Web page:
Rich Perry – Everything Happens
(Steeplechase, SCCD 31937. Album review by Frank Griffith)
Veteran NYC saxophonist Rich Perry‘s 2022 CD Everything Happens showcases equally his talents and abilities as composer and player. Perry states: “I’ve been enjoying this process of coming up with little ideas and then bringing them to my friends, with basically just an idea of the key centre, and Gary (Versace) will add the harmonies and completely transform them”. This suggests that each composition undergoes a process akin to group improvisation and organic development. It has been said that improvisation is “composition sped up” making the seven Perry pieces on this disc a mutually collaborative process that scores winningly.
The “friends” in question are pianist Gary Versace, bassist Jay Anderson and drummer John Riley, a regular group of Perry’s for his last three CDs for Steeplechase. Their empathetic and cohesive communication is plainly evident throughout with each member contributing equally to the overall result.
The title, Everything Happens, is an appropriate one for the adventurous and varied nature of the repertoire as well as referring to the inclusion of Matt Dennis’ Everything Happens To Me. This classic standard is one of the two non-Perry pieces and its slow, yearning tempo runs for over ten minutes yet never breaks the thread of the melancholic yet hopeful bathos of the song. The leader’s warm, dark yet searingly insistent tonal quality goes a long way to mesmerising the listener into a continual awed state.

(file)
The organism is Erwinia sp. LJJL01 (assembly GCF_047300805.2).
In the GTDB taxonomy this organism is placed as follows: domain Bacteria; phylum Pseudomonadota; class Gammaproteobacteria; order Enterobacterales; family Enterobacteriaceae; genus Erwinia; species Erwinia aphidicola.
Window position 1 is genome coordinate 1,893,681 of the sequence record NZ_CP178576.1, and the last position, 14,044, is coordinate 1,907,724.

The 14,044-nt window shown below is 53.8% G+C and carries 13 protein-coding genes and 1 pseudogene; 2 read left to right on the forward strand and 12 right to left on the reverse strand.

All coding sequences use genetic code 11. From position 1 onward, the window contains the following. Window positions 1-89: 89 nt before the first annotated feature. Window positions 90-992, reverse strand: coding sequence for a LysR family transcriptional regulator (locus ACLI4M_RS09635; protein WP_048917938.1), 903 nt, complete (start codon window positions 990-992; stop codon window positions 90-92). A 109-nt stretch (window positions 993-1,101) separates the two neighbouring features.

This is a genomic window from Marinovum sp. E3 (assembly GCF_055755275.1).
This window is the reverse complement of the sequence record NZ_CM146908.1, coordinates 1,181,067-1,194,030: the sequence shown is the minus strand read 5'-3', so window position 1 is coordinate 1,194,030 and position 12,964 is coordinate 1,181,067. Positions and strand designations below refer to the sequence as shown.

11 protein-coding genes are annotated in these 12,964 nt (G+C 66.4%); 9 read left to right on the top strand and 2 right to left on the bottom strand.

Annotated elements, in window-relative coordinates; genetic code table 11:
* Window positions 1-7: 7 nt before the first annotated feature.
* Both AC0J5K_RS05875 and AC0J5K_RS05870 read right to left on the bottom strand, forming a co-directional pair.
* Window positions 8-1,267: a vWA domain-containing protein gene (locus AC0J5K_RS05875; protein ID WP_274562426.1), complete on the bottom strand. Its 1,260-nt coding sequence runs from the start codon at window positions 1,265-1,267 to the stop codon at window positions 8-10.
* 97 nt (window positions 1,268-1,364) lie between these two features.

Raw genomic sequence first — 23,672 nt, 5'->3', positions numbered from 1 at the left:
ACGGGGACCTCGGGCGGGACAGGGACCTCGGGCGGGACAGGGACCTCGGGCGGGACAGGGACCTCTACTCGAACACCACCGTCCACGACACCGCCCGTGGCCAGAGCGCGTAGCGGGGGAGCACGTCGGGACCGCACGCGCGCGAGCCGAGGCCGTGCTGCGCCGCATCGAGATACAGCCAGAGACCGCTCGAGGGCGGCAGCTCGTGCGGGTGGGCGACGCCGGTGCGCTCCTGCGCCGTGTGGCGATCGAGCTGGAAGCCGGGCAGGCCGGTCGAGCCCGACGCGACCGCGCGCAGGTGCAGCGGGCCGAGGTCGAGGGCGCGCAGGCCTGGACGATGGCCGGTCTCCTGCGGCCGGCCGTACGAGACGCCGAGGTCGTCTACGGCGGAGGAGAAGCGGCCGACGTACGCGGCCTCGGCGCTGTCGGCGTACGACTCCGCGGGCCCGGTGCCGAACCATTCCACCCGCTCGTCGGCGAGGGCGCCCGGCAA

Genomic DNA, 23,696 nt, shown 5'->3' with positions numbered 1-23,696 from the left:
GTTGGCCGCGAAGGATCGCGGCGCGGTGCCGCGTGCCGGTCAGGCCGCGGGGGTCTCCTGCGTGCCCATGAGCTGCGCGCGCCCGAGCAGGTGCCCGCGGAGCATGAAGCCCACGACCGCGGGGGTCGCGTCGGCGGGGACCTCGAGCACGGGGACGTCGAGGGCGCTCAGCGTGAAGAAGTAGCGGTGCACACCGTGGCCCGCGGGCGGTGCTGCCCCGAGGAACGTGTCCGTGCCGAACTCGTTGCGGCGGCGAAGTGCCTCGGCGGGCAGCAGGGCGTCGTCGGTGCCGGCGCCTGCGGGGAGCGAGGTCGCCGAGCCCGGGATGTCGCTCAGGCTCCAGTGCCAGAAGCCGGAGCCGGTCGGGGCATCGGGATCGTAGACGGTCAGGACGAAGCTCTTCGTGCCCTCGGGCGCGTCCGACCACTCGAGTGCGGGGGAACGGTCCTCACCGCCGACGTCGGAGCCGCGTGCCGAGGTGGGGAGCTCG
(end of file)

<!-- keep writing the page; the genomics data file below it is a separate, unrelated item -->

Another standard, Comes Love, accomplishes the same effect at nearly ten minutes at a laconically medium tempo. A song that is largely associated with singers (Billie, Carmen, Sarah, Madeleine Peyroux, Rosie Clooney, et al) is certainly overdue for an instrumental treatment. Perry’s paced and fervent lyricism delivers a passionate and unique reading of this time-honoured minor-tinged gem.
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In contrast, the remaining original pieces are much shorter in length (circa four to six minutes) yet make effective vehicles nonetheless. Possibly because the thematic material is more opaque and less drawn out, enabling the quartet to exploit a deeper organic and egalitarian approach in mediating the lines between themes and improvisation.
Titles like Mala, Yareki, Fong On and Denise Bell conjure up the mood and abstract climates allowing these pieces to flourish effortlessly.
Neil Tesser’s liner notes impart a sagacious summing of what is on hand here: “Music like this – steeped in esthetic [sic] integrity, bathed in outward beauty and lit by inner intensity – can’t happen often enough”.
Frank Griffith is a saxophonist, arranger and educator based in Liverpool. Contact: email@example.com
Categories: Album reviews